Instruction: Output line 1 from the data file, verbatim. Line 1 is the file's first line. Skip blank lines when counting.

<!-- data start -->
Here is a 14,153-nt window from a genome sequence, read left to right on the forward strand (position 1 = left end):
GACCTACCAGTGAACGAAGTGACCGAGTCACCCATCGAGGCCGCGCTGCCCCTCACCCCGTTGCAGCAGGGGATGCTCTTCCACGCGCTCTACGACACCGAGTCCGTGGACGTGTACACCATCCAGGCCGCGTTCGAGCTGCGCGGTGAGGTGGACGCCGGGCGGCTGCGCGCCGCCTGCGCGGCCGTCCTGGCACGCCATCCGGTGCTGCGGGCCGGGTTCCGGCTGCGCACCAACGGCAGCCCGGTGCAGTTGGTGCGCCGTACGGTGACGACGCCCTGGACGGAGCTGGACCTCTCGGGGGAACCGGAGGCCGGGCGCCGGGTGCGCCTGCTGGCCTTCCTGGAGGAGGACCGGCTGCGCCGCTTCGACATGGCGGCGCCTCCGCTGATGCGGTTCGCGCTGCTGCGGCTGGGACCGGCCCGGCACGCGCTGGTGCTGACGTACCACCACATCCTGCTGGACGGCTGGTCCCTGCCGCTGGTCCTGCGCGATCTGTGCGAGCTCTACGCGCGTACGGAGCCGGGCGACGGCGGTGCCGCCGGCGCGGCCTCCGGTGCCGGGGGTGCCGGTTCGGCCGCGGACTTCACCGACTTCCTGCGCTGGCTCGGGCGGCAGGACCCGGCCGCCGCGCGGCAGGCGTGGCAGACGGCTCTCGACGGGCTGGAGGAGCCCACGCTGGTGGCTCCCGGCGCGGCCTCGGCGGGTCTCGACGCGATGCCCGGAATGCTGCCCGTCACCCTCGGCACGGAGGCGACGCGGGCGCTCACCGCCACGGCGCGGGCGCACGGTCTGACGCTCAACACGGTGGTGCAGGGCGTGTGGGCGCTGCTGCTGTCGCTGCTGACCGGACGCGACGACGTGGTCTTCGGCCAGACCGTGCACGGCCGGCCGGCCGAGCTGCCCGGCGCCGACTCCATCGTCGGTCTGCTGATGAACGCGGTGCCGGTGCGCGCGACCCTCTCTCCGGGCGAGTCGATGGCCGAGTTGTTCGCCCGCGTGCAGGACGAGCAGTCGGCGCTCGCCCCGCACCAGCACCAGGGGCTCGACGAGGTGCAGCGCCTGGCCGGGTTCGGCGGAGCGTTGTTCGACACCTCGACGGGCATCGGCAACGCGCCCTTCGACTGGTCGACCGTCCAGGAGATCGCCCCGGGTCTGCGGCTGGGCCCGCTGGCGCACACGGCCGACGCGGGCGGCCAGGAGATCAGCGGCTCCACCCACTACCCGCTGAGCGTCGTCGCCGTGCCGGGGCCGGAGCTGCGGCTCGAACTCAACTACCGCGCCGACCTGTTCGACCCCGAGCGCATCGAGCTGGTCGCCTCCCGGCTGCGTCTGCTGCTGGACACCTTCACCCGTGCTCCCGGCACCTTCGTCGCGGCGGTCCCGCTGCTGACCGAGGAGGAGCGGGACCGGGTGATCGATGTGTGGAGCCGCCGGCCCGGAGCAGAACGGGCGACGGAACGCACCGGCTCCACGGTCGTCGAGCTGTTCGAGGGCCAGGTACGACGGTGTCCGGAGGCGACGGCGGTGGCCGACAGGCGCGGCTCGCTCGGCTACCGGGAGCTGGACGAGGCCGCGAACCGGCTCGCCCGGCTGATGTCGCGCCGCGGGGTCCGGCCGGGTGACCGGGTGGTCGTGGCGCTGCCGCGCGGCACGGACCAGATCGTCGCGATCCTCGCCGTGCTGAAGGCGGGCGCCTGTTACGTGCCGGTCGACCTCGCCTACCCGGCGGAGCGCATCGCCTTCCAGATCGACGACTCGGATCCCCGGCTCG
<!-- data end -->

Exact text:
Here is a 14,153-nt window from a genome sequence, read left to right on the forward strand (position 1 = left end):